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The poems that make up this genre may be short or long, and the story it relates to may be simple or complex. It is usually nondramatic, with objective regular scheme and meter. Narrative poems include epics, ballads, idylls and lays.
Some narrative poetry takes the form of a verse novel . An example of this is The Ring and the Book by Robert Browning. In terms of narrative poetry, a romance is a narrative poem that tells a story of chivalry. Examples include the Romance of the Rose or Tennyson's Idylls of the King. Although these examples use medieval and Arthurian materials, romances may also tell stories from classical mythology.
Shorter narrative poems are often similar in style to the short story. Sometimes these short narratives are collected into interrelated groups, as with Chaucer's Canterbury Tales. Some literatures contain prose narratives that include poems and poetic interludes; much Old Irish poetry is contained within prose narratives, and the Old Norse sagas include both incidental poetry and the biographies of poets. An example is "The Cremation of Sam McGee" by Robert Service.
- Main article: Oral tradition
Much of poetry has its source in an oral tradition: the Scots and English ballads, the tales of Robin Hood, of Iskandar, and various Baltic and Slavic heroic poems all were originally intended for recitation, rather than reading. In many cultures, there remains a lively tradition of the recitation of traditional tales in verse form. It has been suggested that some of the distinctive features that distinguish poetry from prose, such as metre, alliteration, and kennings, at one time served as memory aids that allowed the bards who recited traditional tales to reconstruct them from memory.
A narrative poem usually tells a story using a poetic theme. Epic poems are very vital to narrative poems, although it is thought that narrative poems were created to explain oral traditions. The focus of narrative poetry is often the pros and cons of life.
- The Adventures & Brave Deeds Of The Ship's Cat On The Spanish Maine: Together With The Most Lamentable Losse Of The Alcestis & Triumphant Firing Of The Port Of Chagres by Richard Adams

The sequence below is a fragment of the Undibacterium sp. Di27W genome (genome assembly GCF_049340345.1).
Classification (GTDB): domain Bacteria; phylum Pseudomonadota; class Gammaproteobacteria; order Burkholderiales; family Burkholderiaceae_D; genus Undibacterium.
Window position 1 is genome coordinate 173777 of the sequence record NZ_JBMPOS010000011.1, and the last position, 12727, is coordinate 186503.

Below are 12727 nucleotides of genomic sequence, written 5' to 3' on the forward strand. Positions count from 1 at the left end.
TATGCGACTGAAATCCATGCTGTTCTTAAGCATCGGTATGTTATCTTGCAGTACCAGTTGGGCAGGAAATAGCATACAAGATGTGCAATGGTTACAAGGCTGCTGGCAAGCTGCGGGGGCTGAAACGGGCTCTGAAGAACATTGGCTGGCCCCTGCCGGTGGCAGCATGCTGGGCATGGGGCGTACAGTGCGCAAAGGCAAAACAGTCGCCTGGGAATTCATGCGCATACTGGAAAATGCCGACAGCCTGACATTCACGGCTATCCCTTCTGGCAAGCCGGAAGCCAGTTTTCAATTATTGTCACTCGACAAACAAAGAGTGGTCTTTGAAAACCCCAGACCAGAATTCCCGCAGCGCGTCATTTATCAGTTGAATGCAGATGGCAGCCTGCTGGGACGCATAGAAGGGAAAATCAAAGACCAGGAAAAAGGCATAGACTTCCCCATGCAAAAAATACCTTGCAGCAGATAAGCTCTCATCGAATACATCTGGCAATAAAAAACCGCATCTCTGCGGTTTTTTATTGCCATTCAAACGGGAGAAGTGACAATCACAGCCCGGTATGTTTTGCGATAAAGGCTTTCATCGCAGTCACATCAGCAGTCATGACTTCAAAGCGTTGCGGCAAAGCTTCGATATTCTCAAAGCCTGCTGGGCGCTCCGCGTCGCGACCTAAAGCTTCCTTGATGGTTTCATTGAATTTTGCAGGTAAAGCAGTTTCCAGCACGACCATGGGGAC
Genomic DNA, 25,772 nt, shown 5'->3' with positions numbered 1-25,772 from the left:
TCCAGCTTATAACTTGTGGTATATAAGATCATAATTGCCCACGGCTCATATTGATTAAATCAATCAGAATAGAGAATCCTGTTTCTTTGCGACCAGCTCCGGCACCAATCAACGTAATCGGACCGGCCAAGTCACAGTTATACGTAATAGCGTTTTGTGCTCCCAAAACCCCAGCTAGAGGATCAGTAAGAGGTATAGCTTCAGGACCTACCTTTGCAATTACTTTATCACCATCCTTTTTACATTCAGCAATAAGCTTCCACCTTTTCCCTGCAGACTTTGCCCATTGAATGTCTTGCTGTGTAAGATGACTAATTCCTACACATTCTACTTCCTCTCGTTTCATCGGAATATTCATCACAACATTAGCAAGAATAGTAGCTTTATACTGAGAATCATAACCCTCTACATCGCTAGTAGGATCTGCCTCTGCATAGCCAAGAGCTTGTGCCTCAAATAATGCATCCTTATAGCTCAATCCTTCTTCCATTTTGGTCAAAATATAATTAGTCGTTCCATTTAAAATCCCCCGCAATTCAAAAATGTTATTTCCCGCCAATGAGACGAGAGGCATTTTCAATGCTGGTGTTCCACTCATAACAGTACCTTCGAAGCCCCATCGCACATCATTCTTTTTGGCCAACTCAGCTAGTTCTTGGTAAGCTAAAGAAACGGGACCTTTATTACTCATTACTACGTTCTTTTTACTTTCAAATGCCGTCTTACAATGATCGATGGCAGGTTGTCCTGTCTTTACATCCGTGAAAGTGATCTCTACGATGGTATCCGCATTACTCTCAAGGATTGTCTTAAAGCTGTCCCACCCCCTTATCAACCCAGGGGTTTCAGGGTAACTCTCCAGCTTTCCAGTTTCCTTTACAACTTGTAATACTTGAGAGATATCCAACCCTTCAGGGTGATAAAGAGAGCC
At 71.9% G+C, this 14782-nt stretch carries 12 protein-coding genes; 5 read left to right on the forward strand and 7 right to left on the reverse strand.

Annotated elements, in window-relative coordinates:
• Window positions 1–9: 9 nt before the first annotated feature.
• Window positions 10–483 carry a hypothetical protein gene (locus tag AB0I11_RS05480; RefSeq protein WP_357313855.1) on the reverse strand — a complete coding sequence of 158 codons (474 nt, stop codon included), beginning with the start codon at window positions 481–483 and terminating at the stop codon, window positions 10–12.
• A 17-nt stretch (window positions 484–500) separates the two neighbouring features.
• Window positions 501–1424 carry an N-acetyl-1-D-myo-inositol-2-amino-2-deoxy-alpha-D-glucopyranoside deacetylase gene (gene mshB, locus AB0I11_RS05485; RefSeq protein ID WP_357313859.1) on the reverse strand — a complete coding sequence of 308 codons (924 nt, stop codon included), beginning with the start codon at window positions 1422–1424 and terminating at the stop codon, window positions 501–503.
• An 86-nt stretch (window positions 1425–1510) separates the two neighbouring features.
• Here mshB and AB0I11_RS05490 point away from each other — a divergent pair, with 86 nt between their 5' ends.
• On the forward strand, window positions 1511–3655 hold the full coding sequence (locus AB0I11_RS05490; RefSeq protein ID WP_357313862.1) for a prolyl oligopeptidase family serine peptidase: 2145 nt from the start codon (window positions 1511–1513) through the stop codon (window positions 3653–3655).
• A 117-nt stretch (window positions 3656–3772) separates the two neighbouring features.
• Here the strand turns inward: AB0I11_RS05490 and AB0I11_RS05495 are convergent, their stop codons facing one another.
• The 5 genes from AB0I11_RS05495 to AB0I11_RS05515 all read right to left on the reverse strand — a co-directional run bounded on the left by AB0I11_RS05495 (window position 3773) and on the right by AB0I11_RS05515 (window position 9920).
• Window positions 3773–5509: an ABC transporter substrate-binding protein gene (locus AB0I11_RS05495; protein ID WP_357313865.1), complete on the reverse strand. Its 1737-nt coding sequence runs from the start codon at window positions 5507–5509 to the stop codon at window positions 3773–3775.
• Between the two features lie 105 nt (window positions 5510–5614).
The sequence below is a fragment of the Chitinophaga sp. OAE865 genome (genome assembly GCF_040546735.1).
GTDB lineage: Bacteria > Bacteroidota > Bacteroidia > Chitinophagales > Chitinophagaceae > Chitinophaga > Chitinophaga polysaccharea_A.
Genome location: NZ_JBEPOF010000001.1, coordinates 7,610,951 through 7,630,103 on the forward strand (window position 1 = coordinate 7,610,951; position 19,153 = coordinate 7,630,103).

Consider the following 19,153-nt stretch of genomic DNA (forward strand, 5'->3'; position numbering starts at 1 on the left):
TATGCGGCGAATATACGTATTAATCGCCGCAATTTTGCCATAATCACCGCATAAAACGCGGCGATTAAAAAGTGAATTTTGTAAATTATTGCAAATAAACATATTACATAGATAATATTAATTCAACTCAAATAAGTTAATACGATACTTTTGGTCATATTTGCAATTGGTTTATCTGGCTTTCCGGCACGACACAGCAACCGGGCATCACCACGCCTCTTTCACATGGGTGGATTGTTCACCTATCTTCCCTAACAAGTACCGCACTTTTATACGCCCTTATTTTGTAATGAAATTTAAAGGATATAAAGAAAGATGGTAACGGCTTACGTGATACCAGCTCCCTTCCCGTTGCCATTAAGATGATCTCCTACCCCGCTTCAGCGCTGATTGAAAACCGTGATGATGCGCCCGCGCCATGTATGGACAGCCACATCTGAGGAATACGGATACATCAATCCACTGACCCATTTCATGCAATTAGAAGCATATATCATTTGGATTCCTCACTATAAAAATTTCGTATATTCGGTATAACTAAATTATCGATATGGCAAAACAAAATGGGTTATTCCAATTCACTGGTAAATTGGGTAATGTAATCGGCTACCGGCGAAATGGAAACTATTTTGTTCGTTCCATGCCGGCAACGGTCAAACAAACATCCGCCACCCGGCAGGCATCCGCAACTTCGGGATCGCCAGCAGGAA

- "The Ballad Of Charlotte Dymond" by Charles Causley
- The Book of the Duchess by Geoffrey Chaucer
- The Canterbury Tales by Geoffrey Chaucer
- The Charge of the Light Brigade by Alfred, Lord Tennyson
- Crank by Ellen Hopkins
- Crossing America by Leo Connellan
- The Divine Comedy by Dante
- Don Juan by Lord Byron
- The Eve of St. Agnes by John Keats
- Cantar de Mio Cid, (anonymous) medieval epic
- The Elder Edda (anonymous)
- The Homeric Epics (Iliad, Odyssey, and The Homeric Hymns)
- The Epic of Gilgamesh
- The Hunting of the Snark by Lewis Carroll
- The Kalevala (the Finish national epic)
- Lamia by John Keats
- The Legend of Sigurd and Gudrun by J.R.R. Tolkien.
- Os LusÃadas (Portugal's national epic by LuÃs Vaz de CamÃµes)
- The Faerie Queene by Edmund Spenser
- Virgil's Aeneid
- Statius' Thebaid
- The Prelude by William Wordsworth
- Pan Tadeusz by Adam Mickiewicz
- Piers Plowman by William Langland
- The Rape of Lucrece by William Shakespeare
- Eugene Onegin by Alexander Pushkin
- The Raven by Edgar Allan Poe
- The Rime of the Ancient Mariner by Samuel Taylor Coleridge
- The Ring and the Book by Robert Browning
- The Song of Hiawatha by Henry Wadsworth Longfellow
- The Wreck of the Hesperus by Henry Wadsworth Longfellow
- Tam Lin (anonymous)
- Tam o' Shanter, by Robert Burns
- The Truant by E.J. Pratt
- Terje Vigen by Henrik Ibsen
- The Walrus and the Carpenter by Lewis Carroll
- Out, Out-by Robert Frost
- The Highwayman
- Dust by Carlo Bordini
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